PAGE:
Black & Blue

Lucas Grogan’s work is as beautiful as it is dangerous. Any practicing artist will know that in terms of appropriation virtually nothing is sacred. After-all, appropriation is the key to progressive forms moving and shaking within the tempestuous times we live in. All art must go through this process to appeal to upcoming generations and develop new meaning in various contexts. Indigenous art, more specifically that pertaining to Aboriginal Australians however, is not to be tampered with. Or so we are told. The intense spiritual nature of this ancient society’s art practices place it in a realm of iconography that from an outsiders perspective appears to elevate it beyond any comprehension we may have about art. Hence the danger.
Grogan’s method appropriates meticulous Aboriginal techniques traditionally reserved only for those descended from the tribes from which they originate. The deceivingly simple shapes and figures are composed of stunningly fine detail; lines and dots are visually amalgamated into dazzlingly organic forms of banksia seeds and other native flora.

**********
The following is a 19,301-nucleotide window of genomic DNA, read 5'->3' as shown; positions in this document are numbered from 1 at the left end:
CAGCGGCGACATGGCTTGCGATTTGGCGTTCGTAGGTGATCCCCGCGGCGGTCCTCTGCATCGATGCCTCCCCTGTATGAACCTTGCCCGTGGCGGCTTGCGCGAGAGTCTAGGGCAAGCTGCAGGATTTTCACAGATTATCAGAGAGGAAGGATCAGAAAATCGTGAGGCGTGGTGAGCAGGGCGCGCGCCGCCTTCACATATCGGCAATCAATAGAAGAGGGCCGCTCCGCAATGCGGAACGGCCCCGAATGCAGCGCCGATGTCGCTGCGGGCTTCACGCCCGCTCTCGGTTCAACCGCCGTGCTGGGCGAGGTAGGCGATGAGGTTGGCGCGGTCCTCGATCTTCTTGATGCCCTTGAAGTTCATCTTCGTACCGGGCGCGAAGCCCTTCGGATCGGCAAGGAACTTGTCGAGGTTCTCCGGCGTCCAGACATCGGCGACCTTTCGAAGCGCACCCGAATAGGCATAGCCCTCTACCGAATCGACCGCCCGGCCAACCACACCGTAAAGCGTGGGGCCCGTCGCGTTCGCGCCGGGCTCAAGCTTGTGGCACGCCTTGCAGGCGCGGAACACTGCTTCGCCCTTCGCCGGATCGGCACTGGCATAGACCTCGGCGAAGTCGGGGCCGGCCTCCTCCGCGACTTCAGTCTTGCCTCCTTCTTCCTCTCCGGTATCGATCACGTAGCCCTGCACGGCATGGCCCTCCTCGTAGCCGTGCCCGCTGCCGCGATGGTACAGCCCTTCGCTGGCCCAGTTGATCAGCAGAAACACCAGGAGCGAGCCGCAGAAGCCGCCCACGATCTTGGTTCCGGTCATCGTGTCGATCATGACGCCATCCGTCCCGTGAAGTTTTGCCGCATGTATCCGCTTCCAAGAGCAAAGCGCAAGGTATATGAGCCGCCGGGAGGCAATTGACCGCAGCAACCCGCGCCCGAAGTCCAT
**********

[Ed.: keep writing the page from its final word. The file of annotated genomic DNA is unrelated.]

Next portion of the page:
The other side to Grogan’s work is an intense social commentary on not only the figures he is representing but the manner in which he chooses to depict them. A white australian man exposing the seedy underbelly of what has become of the fragile indigenous population of this country is bound to ruffle some feathers. If anything Grogan’s commentary is focused more on the inclusion of Aboriginal art practices into our predominately western cannon, than their bastardization. The ability of non-indigenous Australians to work with the Aboriginal community on sharing techniques can only lead to a better understanding and appreciation of the culture as a whole. Lucas Grogan’s work needs not be met with shock and offense but rather awe at not only his sublime talent, but his tenacity in approaching this sensitive subject in such a beautiful way.